Stephen Sondheim’s long, lauded, and continuing career in the lyric theater has given opportunity for discovery as to his compositional demons, and the fire he uses to bully them into delivering meticulously melded words, married to inseparable pitch and rhythm. The combination of his music and lyrics fall on the ear as surprisingly as a secret newly whispered, and then sear immediately into memory, poetry that is exactly right; leave out one word or one pitch, and everything is lessened. The necessities for success, from start to finish, sit profoundly on the page. We have no reason to disbelieve his sharing in interview and print of the haunted, solitary process that drives him to agonize over every shred of text and melody.
In Porchlight Music Theatre’s mounting of Sondheim’s “Sweeney Todd,” there is much honor paid to the immaculate compositional construction that continues to make the piece a favorite. Musical director Doug Peck’s chorus blasts and floats the intricate harmonies and transgressive changes of meter flawlessly, racing about the stage delivering full-voiced Greek-chorus commentary while hauling furniture, adjusting flats, spinning the staircases of Jeffrey D. Kmiec’s sets, and turned out in Bill Morey’s period-perfect costumes.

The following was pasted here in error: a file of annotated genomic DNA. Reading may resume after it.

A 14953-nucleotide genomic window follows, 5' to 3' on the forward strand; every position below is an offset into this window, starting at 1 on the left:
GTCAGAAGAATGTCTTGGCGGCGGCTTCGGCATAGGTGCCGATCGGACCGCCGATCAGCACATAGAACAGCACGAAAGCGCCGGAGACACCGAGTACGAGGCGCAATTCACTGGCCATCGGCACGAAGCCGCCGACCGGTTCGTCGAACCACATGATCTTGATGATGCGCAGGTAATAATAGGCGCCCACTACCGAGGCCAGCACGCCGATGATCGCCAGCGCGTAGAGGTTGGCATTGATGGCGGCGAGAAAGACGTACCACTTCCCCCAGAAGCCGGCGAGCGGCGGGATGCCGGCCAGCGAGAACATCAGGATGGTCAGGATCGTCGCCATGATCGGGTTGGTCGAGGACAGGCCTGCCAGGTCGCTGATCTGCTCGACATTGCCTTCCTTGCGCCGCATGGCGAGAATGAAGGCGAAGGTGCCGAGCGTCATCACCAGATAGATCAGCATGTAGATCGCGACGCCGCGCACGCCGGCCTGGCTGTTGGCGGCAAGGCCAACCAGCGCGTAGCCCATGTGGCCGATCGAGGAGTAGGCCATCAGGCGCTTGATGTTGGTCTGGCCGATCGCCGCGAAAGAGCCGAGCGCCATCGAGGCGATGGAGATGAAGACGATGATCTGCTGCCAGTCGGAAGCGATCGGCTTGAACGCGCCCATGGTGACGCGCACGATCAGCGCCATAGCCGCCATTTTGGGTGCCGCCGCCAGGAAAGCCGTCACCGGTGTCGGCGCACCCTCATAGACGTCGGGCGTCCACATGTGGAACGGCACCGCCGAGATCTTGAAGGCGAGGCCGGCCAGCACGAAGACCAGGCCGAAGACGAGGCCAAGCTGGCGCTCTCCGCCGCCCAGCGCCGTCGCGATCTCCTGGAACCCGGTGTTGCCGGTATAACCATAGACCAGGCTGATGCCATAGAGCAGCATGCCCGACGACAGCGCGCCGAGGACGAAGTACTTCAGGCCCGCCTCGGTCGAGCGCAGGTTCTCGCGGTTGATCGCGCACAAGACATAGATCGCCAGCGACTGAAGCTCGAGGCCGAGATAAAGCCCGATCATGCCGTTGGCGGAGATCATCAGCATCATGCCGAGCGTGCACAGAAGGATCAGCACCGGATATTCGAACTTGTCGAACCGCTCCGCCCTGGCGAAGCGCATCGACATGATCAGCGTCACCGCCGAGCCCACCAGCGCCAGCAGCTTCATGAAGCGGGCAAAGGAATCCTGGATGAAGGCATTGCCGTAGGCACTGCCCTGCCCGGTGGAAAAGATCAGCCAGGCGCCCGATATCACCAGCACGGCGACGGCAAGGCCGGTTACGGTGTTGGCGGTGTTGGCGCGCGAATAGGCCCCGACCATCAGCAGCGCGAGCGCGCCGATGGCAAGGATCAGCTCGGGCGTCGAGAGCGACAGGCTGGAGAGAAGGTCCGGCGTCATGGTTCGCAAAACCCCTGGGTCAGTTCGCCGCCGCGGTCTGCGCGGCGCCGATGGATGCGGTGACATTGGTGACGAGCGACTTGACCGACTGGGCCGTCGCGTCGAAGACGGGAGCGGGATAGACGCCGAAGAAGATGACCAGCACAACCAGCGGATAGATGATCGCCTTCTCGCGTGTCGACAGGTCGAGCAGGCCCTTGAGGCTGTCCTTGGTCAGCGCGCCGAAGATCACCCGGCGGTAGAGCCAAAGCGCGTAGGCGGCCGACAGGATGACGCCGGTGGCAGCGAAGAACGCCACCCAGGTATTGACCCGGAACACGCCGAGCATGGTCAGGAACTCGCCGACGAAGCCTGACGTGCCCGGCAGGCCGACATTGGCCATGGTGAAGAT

But an accent coach is sorely needed to provide accents that ground us to place and time-period. Read the rest of this entry »